To me you sound like the right-wingers who beat their chests re. the so-called "war on drugs" and insist on focusing on the consumers, i.e., busting ordinary people who are simply users instead of going after the pushers and higher-level drug dealers. We've seen what a completer disaster that approach has had. I argue that the porn industry is much the same as the illegal drug industry in this regard, and thus your bottom-up approach is doomed to a similar failure that we see in the 'war on drugs.' Sounds like a waste of time to me.

I'm not convinced that you're consistent about these things, so I invite you to try and prove me wrong.

Mr. Bad

Hugo said: "Antigone, waitresses at coffee shops may be treated poorly, but we don't see the high correlation between waitressing at coffee shops and drug abuse. There is something about stripping that leaves a great many women feeling alienated and numb in a way that is fundamentally unique."

This is a logical fallacy Hugo. Not only does correlation tell us nothing about causation, but it ignores confounding variables (i.e., interacting cofactors) such as poverty, etc. There's no reason to believe that it's just as likely - if not moreso - that instead of drug use being some sort of 'occupational hazard' for female sex workers, women who are prone to use drugs are drawn to work in the sex industry. In other words, those women are using before taking on sex work, and perhaps are in the industry in order to pay for their ongoing habits.

Hugo

Mr. Bad, as far as porn goes, I'm consistent. Changing the sex of the people in the images or the sex of the person masturbating to that image doesn't change the essential nature of the activity, which is to see another human being as existing solely for your own pleasure. I'm not an enemy of pleasure -- I'm an enemy of the notion that pleasure can be divorced from responsibility for another human being's emotional and spiritual well-being.

As for the analogy to the war on drugs, my experience in recovery taught me one thing. You can't solve any social problem by going after "supply"; you only solve it by going after "demand." The "demand" side is where we should focus our energies.

mythago

There is something about stripping that leaves a great many women feeling alienated and numb in a way that is fundamentally unique.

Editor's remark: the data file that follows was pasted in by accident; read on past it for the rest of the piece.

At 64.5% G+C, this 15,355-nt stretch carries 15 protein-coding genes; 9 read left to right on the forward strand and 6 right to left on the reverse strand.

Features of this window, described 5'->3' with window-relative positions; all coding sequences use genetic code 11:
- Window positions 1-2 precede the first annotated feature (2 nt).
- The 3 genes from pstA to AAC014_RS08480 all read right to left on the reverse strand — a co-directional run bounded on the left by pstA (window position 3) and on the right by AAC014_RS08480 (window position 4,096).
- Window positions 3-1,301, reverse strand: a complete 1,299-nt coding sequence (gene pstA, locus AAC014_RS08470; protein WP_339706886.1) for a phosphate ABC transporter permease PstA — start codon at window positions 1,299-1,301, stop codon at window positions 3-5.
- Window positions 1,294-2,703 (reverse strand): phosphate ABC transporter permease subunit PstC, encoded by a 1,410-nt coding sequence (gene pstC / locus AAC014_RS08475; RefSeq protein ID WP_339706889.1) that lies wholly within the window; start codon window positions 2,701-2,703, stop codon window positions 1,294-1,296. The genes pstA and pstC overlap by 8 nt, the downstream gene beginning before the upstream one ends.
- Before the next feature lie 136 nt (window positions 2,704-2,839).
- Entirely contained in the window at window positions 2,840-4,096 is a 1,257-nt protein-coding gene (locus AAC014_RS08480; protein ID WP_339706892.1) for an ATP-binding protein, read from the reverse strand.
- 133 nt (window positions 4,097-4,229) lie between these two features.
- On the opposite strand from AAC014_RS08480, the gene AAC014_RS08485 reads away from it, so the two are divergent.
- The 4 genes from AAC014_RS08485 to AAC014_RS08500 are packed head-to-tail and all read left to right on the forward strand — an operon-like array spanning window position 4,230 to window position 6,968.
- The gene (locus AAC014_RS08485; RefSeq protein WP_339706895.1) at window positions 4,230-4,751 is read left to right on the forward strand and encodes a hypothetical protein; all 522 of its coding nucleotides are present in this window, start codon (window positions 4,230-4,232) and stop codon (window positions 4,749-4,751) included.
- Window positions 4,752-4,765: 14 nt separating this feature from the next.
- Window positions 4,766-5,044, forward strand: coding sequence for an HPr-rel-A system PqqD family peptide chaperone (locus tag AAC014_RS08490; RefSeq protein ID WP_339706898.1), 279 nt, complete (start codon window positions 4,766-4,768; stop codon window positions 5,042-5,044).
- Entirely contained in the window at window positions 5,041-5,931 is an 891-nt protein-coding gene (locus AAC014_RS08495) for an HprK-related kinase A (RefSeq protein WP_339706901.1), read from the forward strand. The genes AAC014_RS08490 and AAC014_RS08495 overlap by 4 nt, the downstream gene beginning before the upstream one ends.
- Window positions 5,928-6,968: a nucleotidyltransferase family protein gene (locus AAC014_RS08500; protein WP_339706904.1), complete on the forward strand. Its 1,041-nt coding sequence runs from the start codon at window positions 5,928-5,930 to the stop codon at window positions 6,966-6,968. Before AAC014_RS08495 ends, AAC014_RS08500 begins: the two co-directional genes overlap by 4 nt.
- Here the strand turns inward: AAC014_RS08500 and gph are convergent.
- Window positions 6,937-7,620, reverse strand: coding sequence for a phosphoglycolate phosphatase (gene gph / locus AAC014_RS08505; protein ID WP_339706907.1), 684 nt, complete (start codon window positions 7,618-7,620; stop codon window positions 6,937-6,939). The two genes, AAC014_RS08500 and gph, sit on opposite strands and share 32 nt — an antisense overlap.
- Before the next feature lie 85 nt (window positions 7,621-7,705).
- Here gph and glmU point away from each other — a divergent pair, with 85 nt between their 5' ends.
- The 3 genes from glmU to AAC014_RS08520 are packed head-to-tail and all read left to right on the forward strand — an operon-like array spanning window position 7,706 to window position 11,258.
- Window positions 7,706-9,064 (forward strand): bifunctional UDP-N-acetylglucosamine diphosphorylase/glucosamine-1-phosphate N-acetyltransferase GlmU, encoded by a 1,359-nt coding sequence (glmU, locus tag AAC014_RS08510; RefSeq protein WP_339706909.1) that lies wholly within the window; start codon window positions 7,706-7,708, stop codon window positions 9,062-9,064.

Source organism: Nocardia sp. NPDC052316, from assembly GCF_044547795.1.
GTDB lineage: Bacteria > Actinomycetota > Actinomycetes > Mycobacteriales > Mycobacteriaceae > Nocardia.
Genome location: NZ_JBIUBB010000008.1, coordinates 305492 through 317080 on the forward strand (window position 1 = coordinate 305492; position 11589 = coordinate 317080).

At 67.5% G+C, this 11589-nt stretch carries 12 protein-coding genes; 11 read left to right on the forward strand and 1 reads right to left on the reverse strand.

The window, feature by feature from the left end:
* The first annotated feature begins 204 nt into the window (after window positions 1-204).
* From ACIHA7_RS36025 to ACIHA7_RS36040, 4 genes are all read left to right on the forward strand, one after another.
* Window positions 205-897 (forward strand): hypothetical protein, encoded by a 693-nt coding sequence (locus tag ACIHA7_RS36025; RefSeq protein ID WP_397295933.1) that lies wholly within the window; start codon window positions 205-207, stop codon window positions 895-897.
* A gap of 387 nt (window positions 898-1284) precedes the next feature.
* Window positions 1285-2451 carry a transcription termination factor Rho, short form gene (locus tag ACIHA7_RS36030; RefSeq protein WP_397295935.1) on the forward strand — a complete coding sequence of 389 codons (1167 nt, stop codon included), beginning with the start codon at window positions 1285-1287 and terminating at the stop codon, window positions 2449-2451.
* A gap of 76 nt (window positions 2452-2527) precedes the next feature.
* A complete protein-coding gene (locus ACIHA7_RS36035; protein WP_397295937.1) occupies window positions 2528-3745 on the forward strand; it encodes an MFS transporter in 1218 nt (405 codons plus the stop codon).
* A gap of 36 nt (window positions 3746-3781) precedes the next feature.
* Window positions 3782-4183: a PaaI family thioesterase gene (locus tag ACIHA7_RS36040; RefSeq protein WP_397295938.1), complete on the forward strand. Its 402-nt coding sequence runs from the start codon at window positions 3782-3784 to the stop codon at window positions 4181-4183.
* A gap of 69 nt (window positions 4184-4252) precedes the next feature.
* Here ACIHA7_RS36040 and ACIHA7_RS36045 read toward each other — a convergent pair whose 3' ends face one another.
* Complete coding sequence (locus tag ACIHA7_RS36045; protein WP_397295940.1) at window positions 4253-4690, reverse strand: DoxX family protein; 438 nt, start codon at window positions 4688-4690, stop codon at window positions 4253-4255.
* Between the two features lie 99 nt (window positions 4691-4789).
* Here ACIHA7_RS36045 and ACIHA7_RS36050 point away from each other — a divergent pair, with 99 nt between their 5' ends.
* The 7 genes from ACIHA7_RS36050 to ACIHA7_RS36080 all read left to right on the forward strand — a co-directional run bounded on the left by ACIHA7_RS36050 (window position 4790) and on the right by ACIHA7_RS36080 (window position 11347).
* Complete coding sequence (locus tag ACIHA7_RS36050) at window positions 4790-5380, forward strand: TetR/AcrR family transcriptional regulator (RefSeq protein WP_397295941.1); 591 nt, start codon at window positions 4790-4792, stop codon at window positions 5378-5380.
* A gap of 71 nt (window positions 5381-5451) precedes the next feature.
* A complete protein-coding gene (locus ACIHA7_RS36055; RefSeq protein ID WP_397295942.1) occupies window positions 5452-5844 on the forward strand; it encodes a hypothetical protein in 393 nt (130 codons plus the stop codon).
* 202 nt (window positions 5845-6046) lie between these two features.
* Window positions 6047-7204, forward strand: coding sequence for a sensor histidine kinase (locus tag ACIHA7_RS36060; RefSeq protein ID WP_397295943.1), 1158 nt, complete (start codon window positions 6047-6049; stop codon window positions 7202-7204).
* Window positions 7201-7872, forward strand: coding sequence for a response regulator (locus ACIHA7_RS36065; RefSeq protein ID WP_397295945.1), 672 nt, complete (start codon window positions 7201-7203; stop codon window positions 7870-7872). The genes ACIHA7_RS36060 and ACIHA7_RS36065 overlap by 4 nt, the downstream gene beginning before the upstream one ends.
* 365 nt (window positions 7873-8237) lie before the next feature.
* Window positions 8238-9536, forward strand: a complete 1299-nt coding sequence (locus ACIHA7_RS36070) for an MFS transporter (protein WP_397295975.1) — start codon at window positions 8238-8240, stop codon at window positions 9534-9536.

Sure. Waitress aren't assumed to be fallen women and fair game for any abuse you care to heap on them, and clearly prostitutes on the side.

And, much as I don't want to give the old boy a heart attack, Mr. Bad is right. "Lots of them use drugs" is the argument many of your co-religionists hurl at gay men, you're aware.

Hugo

For heaven's sakes, mythago. Being gay is an issue of IDENTITY. Being a stripper is an issue of ACTIVITY.

But let's keep the comments about strippers in the previous post from now on. This thread is about men using strip clubs, porn, and masturbation -- not. Let's try and keep the two threads distinct. (I apologize for my own role in creating the thread drift.)

Antigone

Sorry, didn't mean to do a thread drift.

Mr. Bad

Supply and demand - Ok, I hear you regarding addressing demand, but you still seem to want to give the supply side a pass. No way is that going to work. No way.

As to the issue re. the emotional and mental state of the players in the porn industry, I'd say that all players have a lot of issues. Sure, there are some perfectly normal, healthy strippers - just like there are some perfectly healthy, normal consumers - but IMO for the most part all of the pariticipants have serious issues to deal with, and hopefully work out.

So how come you only want to criticize and otherwise address only the heterosexual male consumers? Seems like a major cop-out and profoundly inconsistent to me.

mythago

Sorry, Hugo, is this thread for men only? That wasn't clear.

Catty

Considering that heterosexual males are the largest market of porn consumers in the US and worldwide (I believe from the last stats I saw, straight male consumers make up over 80% of porn consumed in the US), I can see why Hugo would focus on porn for straight men. Generally speaking, it makes sense to attack the largest porn-watching population if you're an anti-porn crusader, does it not? So, I don't find Hugo's position to be a major cop-out or inconsistent in this case.

I also disagree with you regarding your comment on the industry, Mr. Bad. I've known many people in the porn industry as well as the stripping industry. In fact, I can say I'm more familiar with both industries than your average person. Many of my friends out of film school did what many, many film school students do- work in the porn industry (as grip, editors, anything) while savin money and looking for "real" opportunities. It's a common way to stay active in the industry and not get too rusty. I'm not saying that the industry is mostly chipper and healthy people, but I hate all the stereotypes bandied about, because many of the people in both industries are NOT stereotypes- they're people, they're individuals, and they deserve to seen as such, period.

Catty

"For heaven's sakes, mythago. Being gay is an issue of IDENTITY. Being a stripper is an issue of ACTIVITY."

Actually, many anti-gay crusaders would say otherwise.

Ooops, thread drift again.

Hugo

No, it is not a thread for men only -- but it is a thread to discuss male participation as consumers in the sex industry. That needs to be the only topic here.

Mr. Bad